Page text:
One thing to consider while choosing the breed that suits your needs is that Serama chickens do molt year-round. This is no cause for concern in this particular breed as they will lose feathers, but this may mean that you need to clean their coop a bit more often.

Serama Chicken in coup

If you do decide that Seramas are right for you, ensure that you provide for all of their needs when setting up their coop. Serama’s do like to fly, and although they are small, be sure to give them enough space to fly about.

Each chicken should have at minimum, 2 square feet of designated space. Perches should be 6 inches and placed at differing heights so they have somewhere to land when they are flying.

If you plan to breed your Serama chickens, nesting boxes can be shared, but no more than three hens per box. Boxes can be placed next to one another or stacked. However, ensure the temperature of the coop is kept above 40 degrees at all times, and the closer to tropical temperatures, the better.

While Serama chickens do enjoy roaming, be sure to keep an eye on them as they have a long list of natural predators due to their small size. Do not allow them to roam without keeping an eye on them, to ensure their safety, and make sure that their coop has a roof. This will keep out predators and to ensure they do not fly out of their coop unsupervised.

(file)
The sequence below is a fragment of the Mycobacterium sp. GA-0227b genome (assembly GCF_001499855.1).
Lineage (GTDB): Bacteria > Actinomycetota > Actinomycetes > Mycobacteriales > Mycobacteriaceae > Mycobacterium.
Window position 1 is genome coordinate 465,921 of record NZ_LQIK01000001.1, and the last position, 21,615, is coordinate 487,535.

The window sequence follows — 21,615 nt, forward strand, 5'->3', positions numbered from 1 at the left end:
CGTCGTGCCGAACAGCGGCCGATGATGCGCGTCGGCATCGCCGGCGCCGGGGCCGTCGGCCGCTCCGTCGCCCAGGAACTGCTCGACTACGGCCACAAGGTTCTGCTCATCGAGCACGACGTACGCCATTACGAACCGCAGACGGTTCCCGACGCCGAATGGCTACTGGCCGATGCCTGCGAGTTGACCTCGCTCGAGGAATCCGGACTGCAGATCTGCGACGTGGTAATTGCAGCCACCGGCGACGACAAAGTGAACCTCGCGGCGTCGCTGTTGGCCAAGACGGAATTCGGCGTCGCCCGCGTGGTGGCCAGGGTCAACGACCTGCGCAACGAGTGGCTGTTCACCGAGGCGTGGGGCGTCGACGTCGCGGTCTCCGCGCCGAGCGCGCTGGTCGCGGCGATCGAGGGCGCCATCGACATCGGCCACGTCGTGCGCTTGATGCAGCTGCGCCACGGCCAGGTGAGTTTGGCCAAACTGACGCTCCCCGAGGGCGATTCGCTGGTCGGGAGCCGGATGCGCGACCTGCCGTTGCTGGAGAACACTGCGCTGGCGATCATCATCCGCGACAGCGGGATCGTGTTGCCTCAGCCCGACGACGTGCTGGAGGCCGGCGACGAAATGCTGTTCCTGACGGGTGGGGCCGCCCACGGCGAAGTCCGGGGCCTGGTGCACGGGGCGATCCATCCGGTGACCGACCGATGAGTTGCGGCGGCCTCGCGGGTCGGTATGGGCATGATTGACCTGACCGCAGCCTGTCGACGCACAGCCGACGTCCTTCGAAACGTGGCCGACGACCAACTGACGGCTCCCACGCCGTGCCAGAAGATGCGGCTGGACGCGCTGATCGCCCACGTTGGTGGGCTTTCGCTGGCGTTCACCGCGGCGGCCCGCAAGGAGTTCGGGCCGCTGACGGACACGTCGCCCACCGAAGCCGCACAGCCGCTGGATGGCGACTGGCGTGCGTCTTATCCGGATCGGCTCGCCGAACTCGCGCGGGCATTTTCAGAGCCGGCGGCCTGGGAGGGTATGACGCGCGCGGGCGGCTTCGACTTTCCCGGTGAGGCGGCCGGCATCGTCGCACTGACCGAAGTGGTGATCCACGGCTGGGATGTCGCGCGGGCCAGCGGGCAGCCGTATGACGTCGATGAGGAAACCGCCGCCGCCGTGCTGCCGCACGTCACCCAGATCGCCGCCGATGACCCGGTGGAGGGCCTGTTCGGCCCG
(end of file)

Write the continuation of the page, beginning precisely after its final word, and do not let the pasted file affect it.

Lastly, you should consider that these chickens live for an average of 7 years, though some can live up to 10 years. If you’re looking to create a close bond with a friendly and docile bird, they can be a great choice. While they are the smallest chicken in the world, with proper care, they can be a wonderful addition to your backyard coop.

Visit a local aviary or breeder to get a feel for these chickens, and ask other owners about their experience to ensure that you are picking the best breeder for your needs.


A longtime resident of Southern California, Christina recently moved across the globe to Austria, where she bought land specifically to build a small house with room for a backyard chicken coop. Christina spent her childhood summers on a farm, raising and caring for a flock of hens owned by her grandparents, which prompted a lifelong love of chickens, and other farm animals. Christina is passionate about writing, having written hundreds of articles for well-known websites, and uses her English degree in service of her love for animal welfare, most recently taking on a writing position at Chicken Care Taker in 2022.